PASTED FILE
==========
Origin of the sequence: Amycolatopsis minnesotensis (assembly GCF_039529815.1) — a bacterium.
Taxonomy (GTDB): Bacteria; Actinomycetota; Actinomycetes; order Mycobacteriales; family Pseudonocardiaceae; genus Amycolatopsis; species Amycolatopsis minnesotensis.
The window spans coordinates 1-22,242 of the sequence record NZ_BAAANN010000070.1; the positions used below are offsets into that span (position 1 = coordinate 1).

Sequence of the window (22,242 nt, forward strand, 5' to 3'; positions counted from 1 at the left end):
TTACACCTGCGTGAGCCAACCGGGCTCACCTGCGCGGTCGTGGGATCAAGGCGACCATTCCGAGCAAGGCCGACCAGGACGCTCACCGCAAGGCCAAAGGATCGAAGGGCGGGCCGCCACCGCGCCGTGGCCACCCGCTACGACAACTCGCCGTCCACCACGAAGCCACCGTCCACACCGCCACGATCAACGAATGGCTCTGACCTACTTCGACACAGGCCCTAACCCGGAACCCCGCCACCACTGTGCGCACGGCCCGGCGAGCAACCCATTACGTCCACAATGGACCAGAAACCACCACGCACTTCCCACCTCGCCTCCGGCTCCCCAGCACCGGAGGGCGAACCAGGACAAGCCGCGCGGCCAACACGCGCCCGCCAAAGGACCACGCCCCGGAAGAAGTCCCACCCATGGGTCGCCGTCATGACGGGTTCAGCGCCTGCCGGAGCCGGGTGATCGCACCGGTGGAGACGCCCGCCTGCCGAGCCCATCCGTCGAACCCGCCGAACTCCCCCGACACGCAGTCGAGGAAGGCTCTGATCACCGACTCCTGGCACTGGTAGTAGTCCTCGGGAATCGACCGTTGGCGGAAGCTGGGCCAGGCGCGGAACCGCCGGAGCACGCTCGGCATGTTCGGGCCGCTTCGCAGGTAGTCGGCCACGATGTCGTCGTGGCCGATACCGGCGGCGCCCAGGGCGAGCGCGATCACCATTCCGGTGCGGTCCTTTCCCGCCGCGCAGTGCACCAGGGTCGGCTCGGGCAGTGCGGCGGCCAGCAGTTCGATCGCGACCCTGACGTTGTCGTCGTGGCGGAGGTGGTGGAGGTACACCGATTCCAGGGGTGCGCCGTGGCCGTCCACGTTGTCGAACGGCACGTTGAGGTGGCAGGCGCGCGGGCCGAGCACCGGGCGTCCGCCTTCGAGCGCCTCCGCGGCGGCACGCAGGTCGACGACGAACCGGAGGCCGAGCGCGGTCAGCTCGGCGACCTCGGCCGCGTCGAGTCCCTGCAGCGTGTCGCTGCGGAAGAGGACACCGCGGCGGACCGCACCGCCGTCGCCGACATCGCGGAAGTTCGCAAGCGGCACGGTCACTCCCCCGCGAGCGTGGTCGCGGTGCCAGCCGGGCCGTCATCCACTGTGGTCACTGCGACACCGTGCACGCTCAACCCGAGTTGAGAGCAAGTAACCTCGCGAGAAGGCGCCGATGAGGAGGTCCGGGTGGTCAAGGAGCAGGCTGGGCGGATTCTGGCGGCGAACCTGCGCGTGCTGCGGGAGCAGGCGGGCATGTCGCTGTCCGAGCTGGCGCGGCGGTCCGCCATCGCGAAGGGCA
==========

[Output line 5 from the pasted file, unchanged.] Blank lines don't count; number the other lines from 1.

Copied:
TTACACCTGCGTGAGCCAACCGGGCTCACCTGCGCGGTCGTGGGATCAAGGCGACCATTCCGAGCAAGGCCGACCAGGACGCTCACCGCAAGGCCAAAGGATCGAAGGGCGGGCCGCCACCGCGCCGTGGCCACCCGCTACGACAACTCGCCGTCCACCACGAAGCCACCGTCCACACCGCCACGATCAACGAATGGCTCTGACCTACTTCGACACAGGCCCTAACCCGGAACCCCGCCACCACTGTGCGCACGGCCCGGCGAGCAACCCATTACGTCCACAATGGACCAGAAACCACCACGCACTTCCCACCTCGCCTCCGGCTCCCCAGCACCGGAGGGCGAACCAGGACAAGCCGCGCGGCCAACACGCGCCCGCCAAAGGACCACGCCCCGGAAGAAGTCCCACCCATGGGTCGCCGTCATGACGGGTTCAGCGCCTGCCGGAGCCGGGTGATCGCACCGGTGGAGACGCCCGCCTGCCGAGCCCATCCGTCGAACCCGCCGAACTCCCCCGACACGCAGTCGAGGAAGGCTCTGATCACCGACTCCTGGCACTGGTAGTAGTCCTCGGGAATCGACCGTTGGCGGAAGCTGGGCCAGGCGCGGAACCGCCGGAGCACGCTCGGCATGTTCGGGCCGCTTCGCAGGTAGTCGGCCACGATGTCGTCGTGGCCGATACCGGCGGCGCCCAGGGCGAGCGCGATCACCATTCCGGTGCGGTCCTTTCCCGCCGCGCAGTGCACCAGGGTCGGCTCGGGCAGTGCGGCGGCCAGCAGTTCGATCGCGACCCTGACGTTGTCGTCGTGGCGGAGGTGGTGGAGGTACACCGATTCCAGGGGTGCGCCGTGGCCGTCCACGTTGTCGAACGGCACGTTGAGGTGGCAGGCGCGCGGGCCGAGCACCGGGCGTCCGCCTTCGAGCGCCTCCGCGGCGGCACGCAGGTCGACGACGAACCGGAGGCCGAGCGCGGTCAGCTCGGCGACCTCGGCCGCGTCGAGTCCCTGCAGCGTGTCGCTGCGGAAGAGGACACCGCGGCGGACCGCACCGCCGTCGCCGACATCGCGGAAGTTCGCAAGCGGCACGGTCACTCCCCCGCGAGCGTGGTCGCGGTGCCAGCCGGGCCGTCATCCACTGTGGTCACTGCGACACCGTGCACGCTCAACCCGAGTTGAGAGCAAGTAACCTCGCGAGAAGGCGCCGATGAGGAGGTCCGGGTGGTCAAGGAGCAGGCTGGGCGGATTCTGGCGGCGAACCTGCGCGTGCTGCGGGAGCAGGCGGGCATGTCGCTGTCCGAGCTGGCGCGGCGGTCCGCCATCGCGAAGGGCA